Just the facts, Ms. AI

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Can an artificial intelligence really think?

On the old Dragnet television program, which aired in the United States from 1951 to 1959, the protagonist, Detective Sergeant Joe Friday, always says to women witnesses to crime, “Just the facts, ma’am.” This exhortation is to distinguish between what they actually observed and what they thought or felt about it.[1] The “facts” are basically what they saw.

First off, we believe in facts that others have handed on to us, often without ways of directly verifying the data. Indeed, it would be impossible to live if we always had to verify every single fact in order to think. Even in Missouri (“the Show-Me State”), the inhabitants have to take a great deal on trust.

A fact comes to our awareness as a declarative statement, either in language or mathematical formulæ (which is also a language…). It often contains bona fides, references to those trustworthy sources who have ascertained that it is true. “I saw on the internet that So-and-so is the richest person on Earth,” one person claims to be a fact because it was found on the digital superhighway. “No, I read in the newspaper that Thus-and-such is actually the richest person on Earth,” replies the other. So who is the richest person on Earth?

Besides asking why anyone should care, resolving this difference requires finding a truly authoritative source that both can trust. In other words, an incontrovertible (verifiable) act of judgment on someone’s part.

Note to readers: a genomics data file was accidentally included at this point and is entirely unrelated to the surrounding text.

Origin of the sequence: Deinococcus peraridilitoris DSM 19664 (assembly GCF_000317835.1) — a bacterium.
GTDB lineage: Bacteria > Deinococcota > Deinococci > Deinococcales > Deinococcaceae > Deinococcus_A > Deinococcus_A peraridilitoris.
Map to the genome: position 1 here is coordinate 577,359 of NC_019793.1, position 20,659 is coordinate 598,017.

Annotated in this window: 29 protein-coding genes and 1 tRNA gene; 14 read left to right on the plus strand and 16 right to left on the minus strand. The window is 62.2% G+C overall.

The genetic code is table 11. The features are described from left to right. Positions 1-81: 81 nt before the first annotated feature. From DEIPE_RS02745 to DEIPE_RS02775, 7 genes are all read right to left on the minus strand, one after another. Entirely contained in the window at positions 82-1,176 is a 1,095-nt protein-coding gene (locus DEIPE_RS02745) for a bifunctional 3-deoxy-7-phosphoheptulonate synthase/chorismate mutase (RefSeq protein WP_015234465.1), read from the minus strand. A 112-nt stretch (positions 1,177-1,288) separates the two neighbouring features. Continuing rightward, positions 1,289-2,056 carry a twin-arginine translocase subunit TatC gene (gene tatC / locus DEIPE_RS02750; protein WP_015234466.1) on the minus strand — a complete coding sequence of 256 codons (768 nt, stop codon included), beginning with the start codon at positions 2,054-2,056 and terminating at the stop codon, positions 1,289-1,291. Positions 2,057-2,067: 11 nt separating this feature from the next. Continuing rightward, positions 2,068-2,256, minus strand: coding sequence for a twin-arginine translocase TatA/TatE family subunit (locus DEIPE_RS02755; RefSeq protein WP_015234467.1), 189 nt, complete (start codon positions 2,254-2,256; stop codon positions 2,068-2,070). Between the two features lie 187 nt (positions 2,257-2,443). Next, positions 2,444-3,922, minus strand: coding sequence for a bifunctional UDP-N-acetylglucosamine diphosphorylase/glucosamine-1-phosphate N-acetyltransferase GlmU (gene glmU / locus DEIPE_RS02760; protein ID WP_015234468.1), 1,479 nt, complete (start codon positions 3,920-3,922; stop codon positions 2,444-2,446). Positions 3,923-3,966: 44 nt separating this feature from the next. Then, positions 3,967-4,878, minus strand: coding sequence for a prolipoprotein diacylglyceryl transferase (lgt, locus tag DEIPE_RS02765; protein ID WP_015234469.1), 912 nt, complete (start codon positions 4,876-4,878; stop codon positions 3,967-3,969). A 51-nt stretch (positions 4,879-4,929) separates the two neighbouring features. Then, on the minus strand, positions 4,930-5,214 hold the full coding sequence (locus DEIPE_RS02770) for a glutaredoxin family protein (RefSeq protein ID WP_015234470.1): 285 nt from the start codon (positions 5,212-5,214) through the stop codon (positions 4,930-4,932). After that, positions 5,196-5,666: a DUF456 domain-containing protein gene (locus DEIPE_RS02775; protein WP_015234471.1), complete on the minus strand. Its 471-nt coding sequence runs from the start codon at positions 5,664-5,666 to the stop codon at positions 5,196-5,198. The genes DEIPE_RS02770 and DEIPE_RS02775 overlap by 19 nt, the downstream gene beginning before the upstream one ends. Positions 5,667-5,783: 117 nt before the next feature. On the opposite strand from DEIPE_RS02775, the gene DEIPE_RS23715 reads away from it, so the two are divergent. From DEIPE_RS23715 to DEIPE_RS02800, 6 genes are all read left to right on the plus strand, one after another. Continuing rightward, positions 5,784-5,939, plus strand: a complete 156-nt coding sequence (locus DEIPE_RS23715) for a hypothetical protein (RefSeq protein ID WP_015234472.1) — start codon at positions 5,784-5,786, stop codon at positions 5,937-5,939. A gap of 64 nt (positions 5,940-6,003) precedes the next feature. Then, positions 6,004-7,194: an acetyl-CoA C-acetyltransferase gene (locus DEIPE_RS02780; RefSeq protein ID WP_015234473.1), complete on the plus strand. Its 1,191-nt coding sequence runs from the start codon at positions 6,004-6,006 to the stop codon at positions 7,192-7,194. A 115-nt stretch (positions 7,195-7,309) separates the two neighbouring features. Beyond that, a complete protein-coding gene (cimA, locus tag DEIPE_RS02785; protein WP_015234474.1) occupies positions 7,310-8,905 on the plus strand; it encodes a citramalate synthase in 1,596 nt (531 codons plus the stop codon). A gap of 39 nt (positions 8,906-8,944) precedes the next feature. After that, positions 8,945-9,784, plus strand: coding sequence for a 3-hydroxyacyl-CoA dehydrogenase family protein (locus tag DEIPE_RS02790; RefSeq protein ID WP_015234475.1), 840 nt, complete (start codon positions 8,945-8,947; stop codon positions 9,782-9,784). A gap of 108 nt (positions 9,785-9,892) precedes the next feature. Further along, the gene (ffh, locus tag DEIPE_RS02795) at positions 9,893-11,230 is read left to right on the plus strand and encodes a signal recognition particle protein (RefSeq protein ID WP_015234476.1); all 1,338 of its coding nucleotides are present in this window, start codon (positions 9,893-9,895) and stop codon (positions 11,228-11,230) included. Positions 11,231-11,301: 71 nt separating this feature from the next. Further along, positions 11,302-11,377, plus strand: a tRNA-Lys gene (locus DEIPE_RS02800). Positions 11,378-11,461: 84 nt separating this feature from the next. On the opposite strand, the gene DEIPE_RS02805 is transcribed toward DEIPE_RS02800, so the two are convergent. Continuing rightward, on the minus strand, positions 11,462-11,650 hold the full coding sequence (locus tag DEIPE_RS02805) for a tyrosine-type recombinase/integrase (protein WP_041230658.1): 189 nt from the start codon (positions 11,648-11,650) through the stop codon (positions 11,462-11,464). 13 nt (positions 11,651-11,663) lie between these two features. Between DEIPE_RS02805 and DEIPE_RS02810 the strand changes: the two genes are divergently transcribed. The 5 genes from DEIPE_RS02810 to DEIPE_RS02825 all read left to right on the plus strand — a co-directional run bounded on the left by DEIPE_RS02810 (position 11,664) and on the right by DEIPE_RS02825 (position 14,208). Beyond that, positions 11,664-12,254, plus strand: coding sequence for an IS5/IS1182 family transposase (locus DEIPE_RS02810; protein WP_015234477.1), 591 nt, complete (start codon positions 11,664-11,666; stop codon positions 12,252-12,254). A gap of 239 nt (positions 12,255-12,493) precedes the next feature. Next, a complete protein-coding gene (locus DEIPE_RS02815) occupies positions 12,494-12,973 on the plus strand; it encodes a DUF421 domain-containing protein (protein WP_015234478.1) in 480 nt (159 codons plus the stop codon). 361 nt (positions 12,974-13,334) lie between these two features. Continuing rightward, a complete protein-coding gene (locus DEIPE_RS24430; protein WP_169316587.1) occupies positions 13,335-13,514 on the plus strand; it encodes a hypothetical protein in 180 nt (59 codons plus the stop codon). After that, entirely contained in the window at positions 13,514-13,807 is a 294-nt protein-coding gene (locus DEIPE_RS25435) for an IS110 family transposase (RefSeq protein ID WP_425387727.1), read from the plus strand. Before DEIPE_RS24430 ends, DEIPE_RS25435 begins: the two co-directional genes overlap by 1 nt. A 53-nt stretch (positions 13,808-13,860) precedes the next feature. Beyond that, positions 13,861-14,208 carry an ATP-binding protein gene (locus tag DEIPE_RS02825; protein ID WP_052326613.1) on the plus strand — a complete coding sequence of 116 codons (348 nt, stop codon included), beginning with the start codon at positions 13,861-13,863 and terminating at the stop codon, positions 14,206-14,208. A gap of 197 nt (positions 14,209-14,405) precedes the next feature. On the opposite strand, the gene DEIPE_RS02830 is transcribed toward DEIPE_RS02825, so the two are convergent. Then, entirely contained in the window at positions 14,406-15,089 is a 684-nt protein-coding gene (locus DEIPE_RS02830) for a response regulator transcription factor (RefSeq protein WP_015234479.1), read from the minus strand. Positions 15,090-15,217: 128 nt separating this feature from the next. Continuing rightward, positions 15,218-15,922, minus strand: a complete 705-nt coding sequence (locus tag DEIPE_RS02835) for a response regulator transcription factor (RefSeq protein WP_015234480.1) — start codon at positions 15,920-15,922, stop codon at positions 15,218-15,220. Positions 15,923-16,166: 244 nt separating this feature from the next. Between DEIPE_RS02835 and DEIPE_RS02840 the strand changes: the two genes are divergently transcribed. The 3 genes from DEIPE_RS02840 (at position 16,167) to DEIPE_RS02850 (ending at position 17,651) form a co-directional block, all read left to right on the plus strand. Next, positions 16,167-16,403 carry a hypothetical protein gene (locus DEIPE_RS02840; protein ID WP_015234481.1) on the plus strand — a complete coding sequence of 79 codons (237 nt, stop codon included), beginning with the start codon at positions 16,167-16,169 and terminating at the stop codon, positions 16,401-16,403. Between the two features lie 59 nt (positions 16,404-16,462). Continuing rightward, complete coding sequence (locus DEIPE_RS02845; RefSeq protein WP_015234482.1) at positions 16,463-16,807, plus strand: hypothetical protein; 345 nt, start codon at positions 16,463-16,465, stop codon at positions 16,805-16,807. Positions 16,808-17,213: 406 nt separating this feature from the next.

Method in our madness

You can see that there is a method at work: getting “Just the facts, ma’am (or sir)” requires reflection. This is because facts themselves are — in fact — “artificial”. They are produced by mental processes that aim to find something true. To make a fact for oneself begins with a desire to know, continues with paying attention to the information at hand, either the interpreted data of senses or symbolic communication or both, and then asking questions. This first requires imagination as well as attentiveness, to seek insights, find clues, grasp patterns. Then when enough evidence has apparently accumulated, one formulates questions in the form, is it so? Finding a way to answer that question, the act of judgment, requires putting possible answers to the test of reality. When you have examined all the evidence, asked all the questions you can, and tested the answer to see whether all conditions have been satisfied, you arrive at a fact. Because the fact is a verifiable statement that is the result of a mental process, I say that it is “artificial”. Not in the sense of fraudulent or phony, but with the meaning of an artifice. It takes human effort to find a fact — hard work, in fact.

The origin of the word “fact” (Latin factum) shows clearly that the verifiably true statement is artificial, because people have arrived at it in ways that can be reproduced: it is “made”, ars (art) and facere (make).

Tell it out